How To Recognise And Respond To Verbal Abuse

Rowan Blair Colver
5 min readMar 29, 2021


Lucid Leadership by Rowan B Colver

Leaders Represent The Establishment

Being in a role that involves responsibility can be difficult. There are some who will prefer to be abusive rather than polite, aggressive rather than productive, and inconsiderate rather than respectful. Leaders have to be able to deal with a barrage of information from all sides and some of this might be abusive. We also have to be aware of how we ourselves communicate with those around us. The pressures of work cannot become a reason to press down on other people. Abusive people can quickly undermine our hard work and put negative connotations into situations where they don’t belong. It’s bad for morale, off-putting for customers, and sends out the wrong message. Being able to identify and deal with abusive behaviour is important and as a leader, you are responsible for the well-being of the team. You are not just watching your own back, but everyone’s back.

What are the main types of verbal abuse?

These can happen in the workplace and at home. Your ability to see these behaviours for what they are will give you an advantage your abuser isn’t counting on. The dynamic of right and wrong is always unbalanced with abusive language. Here are some of the ways it can manifest.


This means using words to describe people that are derogatory. From calling names to demonisation, when we forget that others are equal people no matter who they are then we no longer respect their democratic voice. We no longer value their thoughts and feelings and act in ways that do not consider their point of view.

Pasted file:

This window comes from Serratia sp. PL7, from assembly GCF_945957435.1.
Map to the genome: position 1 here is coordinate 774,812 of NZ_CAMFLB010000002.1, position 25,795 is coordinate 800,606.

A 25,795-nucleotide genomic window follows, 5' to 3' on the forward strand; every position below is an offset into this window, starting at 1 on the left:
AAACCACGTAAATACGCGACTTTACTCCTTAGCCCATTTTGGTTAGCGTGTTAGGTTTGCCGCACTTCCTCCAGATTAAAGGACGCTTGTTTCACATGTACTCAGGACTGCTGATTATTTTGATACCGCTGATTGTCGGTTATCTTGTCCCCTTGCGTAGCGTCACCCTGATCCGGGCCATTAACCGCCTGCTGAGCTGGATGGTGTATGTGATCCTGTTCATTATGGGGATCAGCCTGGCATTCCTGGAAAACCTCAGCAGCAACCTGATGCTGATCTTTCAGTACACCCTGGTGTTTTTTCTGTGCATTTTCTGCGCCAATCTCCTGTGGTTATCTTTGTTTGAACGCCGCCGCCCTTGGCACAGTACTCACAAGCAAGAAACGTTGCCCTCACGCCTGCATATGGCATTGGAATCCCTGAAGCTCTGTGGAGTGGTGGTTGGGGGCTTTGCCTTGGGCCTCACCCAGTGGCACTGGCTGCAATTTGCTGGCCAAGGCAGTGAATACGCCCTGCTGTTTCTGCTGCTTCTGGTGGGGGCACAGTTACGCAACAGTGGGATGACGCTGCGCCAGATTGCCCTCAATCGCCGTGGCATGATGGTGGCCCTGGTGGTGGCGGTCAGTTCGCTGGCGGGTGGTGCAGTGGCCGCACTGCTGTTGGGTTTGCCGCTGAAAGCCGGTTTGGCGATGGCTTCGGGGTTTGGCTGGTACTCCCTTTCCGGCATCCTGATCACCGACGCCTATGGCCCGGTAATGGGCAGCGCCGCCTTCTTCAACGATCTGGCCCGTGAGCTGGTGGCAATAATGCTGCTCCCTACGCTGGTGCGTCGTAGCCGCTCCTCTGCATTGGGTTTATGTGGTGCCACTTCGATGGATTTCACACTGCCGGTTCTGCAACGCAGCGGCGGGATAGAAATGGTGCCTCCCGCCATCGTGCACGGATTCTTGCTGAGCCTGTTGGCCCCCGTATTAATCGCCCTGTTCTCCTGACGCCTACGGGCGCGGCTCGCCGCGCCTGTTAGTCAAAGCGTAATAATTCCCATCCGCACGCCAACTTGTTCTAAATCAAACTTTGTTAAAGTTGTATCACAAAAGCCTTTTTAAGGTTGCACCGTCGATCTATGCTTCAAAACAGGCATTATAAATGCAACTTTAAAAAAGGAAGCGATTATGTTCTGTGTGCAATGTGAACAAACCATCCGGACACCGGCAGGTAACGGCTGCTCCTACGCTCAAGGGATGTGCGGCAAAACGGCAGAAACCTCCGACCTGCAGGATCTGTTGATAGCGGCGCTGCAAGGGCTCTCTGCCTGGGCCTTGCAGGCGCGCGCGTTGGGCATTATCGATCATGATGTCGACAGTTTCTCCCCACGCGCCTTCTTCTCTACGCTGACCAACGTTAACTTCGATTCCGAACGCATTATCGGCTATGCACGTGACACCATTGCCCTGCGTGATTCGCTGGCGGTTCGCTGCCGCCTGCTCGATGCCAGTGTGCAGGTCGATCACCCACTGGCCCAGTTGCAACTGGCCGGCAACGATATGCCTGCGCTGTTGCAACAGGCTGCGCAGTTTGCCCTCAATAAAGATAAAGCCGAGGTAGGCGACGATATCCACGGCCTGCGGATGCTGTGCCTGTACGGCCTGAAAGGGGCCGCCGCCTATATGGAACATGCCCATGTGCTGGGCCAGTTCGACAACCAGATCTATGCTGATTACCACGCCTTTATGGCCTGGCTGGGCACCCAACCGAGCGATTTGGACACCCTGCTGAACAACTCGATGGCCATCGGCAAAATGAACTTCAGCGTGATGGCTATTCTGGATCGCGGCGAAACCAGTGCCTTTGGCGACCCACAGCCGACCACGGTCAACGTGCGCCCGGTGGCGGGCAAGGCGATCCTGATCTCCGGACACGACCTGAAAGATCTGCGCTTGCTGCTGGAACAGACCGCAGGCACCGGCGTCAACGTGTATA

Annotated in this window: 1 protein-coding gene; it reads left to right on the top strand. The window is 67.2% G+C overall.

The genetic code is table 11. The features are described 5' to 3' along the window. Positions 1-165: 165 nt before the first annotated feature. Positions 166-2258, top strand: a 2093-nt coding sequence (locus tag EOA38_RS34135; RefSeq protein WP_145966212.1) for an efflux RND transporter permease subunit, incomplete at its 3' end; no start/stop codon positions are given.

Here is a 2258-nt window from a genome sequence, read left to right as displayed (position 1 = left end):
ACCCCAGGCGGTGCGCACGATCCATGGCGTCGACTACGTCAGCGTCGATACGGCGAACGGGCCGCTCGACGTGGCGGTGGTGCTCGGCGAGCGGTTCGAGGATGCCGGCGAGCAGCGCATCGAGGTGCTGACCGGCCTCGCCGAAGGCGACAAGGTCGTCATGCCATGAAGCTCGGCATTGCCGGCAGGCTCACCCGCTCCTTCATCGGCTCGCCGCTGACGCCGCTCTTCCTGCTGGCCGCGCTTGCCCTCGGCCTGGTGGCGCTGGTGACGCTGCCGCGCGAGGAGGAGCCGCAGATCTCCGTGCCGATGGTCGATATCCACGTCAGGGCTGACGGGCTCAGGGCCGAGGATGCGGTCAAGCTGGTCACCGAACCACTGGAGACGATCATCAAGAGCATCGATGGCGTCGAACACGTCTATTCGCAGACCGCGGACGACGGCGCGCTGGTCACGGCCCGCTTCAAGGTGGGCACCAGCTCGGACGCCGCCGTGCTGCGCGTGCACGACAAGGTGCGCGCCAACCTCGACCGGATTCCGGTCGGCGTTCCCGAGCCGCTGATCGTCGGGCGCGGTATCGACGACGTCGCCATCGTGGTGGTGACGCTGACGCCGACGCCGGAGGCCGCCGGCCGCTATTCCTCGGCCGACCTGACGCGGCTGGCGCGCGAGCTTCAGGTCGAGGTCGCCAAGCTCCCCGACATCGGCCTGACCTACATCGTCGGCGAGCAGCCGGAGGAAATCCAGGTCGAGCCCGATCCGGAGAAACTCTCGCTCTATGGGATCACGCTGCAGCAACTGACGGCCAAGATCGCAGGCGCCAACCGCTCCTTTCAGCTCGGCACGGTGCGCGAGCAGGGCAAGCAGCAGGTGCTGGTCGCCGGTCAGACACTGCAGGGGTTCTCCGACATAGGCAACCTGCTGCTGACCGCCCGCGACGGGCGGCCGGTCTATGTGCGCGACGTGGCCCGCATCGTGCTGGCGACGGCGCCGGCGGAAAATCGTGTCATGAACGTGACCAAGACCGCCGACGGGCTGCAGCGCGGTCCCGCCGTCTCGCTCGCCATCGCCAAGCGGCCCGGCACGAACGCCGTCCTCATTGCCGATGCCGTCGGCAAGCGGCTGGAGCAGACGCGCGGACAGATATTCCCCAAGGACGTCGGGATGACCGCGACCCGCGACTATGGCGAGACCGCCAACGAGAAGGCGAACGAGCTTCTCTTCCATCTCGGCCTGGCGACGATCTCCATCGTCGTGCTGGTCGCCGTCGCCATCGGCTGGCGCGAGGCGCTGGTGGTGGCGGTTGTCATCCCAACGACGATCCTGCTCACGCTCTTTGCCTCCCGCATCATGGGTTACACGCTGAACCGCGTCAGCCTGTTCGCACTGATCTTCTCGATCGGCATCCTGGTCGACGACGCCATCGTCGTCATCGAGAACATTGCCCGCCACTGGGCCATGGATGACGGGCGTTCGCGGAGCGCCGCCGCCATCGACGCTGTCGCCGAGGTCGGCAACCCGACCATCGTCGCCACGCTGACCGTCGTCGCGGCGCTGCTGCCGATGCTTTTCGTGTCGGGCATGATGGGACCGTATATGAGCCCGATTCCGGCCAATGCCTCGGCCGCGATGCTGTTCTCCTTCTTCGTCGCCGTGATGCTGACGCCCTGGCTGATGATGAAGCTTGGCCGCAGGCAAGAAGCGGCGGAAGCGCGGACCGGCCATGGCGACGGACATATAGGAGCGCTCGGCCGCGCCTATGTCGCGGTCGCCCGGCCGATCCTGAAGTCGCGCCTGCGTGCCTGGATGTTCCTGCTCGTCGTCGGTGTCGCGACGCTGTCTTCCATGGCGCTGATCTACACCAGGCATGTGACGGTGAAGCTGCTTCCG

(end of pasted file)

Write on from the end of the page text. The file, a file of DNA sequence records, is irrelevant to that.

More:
Once called a deadly sin, anger is now known to be a spark that can set wildfires. Misdirected anger or exaggerated anger can become extremely abusive when prolonged. An angry voice can fire up others who instead of thinking through what they are hearing, immediately empathise with the tone and join the crowd. Anger clouds the mind and is frightening for other people. We have adrenaline surges when people are angry and if we feel threatened, it can have significant consequences.


Sometimes people will tell you that reality is different from how it really is. They can have a clear set of ideas and are unable to see reality or they can be aware of the actual situation but want to manipulate you into doing their will. By refusing to acknowledge certain truths and highlighting evidence that you’re mistaken, either made up or circumstantial, another person can paint a picture that is vastly different from how you see the world. By then refusing to accept your own version, they can make it feel that they are helping you by showing you the ‘real’ version.

Lack Of Identity

The way one person feels is limited to them. Their feelings have no determination on the actions or situation of another. When a person takes away your identity, they are saying your feelings are not valid. They claim to know better, be more enlightened, wiser, and right. The valid experience of other people is then disregarded. This makes this person an autocrat in the lives they inhabit. When their perspective on the world takes predominance over any other, no matter who experiences it, they take away your right to have your own experience of life.